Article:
"We worked backwards," he says. "We started off to develop $150,000 to $200,000 homes. We conducted a feasibility study, located this land and purchased it. As part of our deal [with the developer], we guarantee that streets, water lines and utilities can be installed within the budget that we have proposed. That's our core business, offering a turnkey package -- land with the improvements in place."
The development deal is not yet inked much less dried, but Stewart does not anticipate a problem.
"There are people standing in line to buy $60,000 lots," he says. "That area out there has the need for nice, single-family lots, and this land is accessible to both lakes and several golf courses. It's right near the bridge, halfway between Bee Cave and Round Rock."
Is this really the same Ted Stewart involved with the Landowners' Conservancy. After all, it's probably not that uncommon a name. What are the odds?
Virtually 100%, I'd say. The giveaway is the minutes of the City of Austin Zoning and Platting Commission meeting of Februrary 15, 2005. See item #28:
28. Final Plat: C8-04-0164.1A - Cypress Bay-Lake Austin Final
Location: N. Capital of Texas Hwy. At FM 2222 Rd., Bull Creek / Lake Austin Watershed
Owner/Applicant: Key Enterprises, Inc. (Ted L. Stewart) (Ron Amini)
Ron Amini is the third member of the Executive Committee listed on the website of the Texas Landowners Conservancy. His apparent business connection with Key Enterprises and Ted Stewart is not mentioned:
Ron Amini - As a University of Texas alumni in Petroleum Engineering, Ron returned to Austin in 1997 and purchased a ranch on Cypress Creek.
He has implemented a Wildlife/Agricultural plan to include riparian management and bird counts, providing habitat as well as supplemental food for birds and other wildlife. He had participated in cedar clearing programs and will work with officials to conduct prescribed burns for the ranch, to help return it to its original state.
Ron was born in Tulsa, Oklahoma, raised in Midland, Texas, and lived in San Antonio before moving to Austin.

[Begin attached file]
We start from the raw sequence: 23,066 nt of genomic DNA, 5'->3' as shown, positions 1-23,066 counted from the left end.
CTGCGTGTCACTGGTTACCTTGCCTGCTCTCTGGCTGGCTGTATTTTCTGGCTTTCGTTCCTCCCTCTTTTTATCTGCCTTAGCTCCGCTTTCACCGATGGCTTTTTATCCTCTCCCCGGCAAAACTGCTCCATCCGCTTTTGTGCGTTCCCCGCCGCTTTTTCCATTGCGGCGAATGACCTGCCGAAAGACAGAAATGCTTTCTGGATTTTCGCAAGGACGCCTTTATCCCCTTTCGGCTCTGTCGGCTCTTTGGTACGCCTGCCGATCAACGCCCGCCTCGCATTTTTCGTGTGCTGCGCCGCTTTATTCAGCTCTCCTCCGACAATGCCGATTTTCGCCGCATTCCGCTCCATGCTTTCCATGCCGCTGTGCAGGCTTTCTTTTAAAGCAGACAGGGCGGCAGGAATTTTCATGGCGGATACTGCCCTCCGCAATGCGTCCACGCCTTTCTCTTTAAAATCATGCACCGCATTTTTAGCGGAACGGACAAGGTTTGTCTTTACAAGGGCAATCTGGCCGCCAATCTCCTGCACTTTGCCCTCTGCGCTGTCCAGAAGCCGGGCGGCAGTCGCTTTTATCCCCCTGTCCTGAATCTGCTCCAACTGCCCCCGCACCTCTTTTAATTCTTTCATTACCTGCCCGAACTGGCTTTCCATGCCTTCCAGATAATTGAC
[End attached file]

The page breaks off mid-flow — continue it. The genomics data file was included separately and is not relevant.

William Horabin, the fourth member of the Executive Committee, does not appear to be a real-estate developer himself, but he does appear to have a history of selling land to real estate developers:
William Horabin owns the land. However, it is under contract to Austin-based Land\Creek Development, a commercial division of Ash Creek Homes Inc.
Scott Taylor, project director at Land\Creek Development, says his company intends to develop five buildings with 12,000 square feet each. The estimated price tag for the project, called Park Bend Plaza, is $9 million.
This, too, is not mentioned by the Landowners Conservancy:
William C. Horabin - A lifetime outdoorsman, Bill relishes life on his ranch where he raises quail for release into a natural hill-country habitat. He has taken an over-grazed ranch and restored natural grasses, eliminated erosion and provided natural sources of water along with protein feed for wildlife. After clearing 250 acres of cedar from the property, he is especially pleased to find the seeps and springs that have appeared as a result. His Western Travis county ranch is a prime example of how land stewardship benefits the environment.
Bill, a native of New Mexico and a graduate of the University of New Mexico has lived in Austin for 26 years. He has held executive positions in the financial services industry in New York, Oklahoma City, Dallas and Austin, and in the long-term healthcare industry. Bill's community activities include work with the Austin Chamber of Commerce and Seton Hospital, as well as promoting health-related causes. Bill has three children.
Sadly, this is not a new tactic for special interests who suspect that their cause has little popular support: form an alleged "grassroots" group in an attempt to deceive the general public. In this case, a group of real-estate developers have formed a group that gives a superficial appearance of being extremely interested in general environmental protection, while its true interests are personal and monetary.
If the Texas Landowners Conservancy does not intend to deceive, why do they not mention the real estate business interests of Stewart, Amini, and Horabin? Why do they decorate their website with colors and pictures of natural landscapes when they desire to protect their so-called right to pave over at least 45% of the landscapes they own? Why do they choose a name for their organization that echoes the names of organizations with vastly different, even conflicting, goals?
Real estate developers are certainly justified in banding together just like any other group of citizens. But pushing your interests via deception is a despicable and dishonorable practice.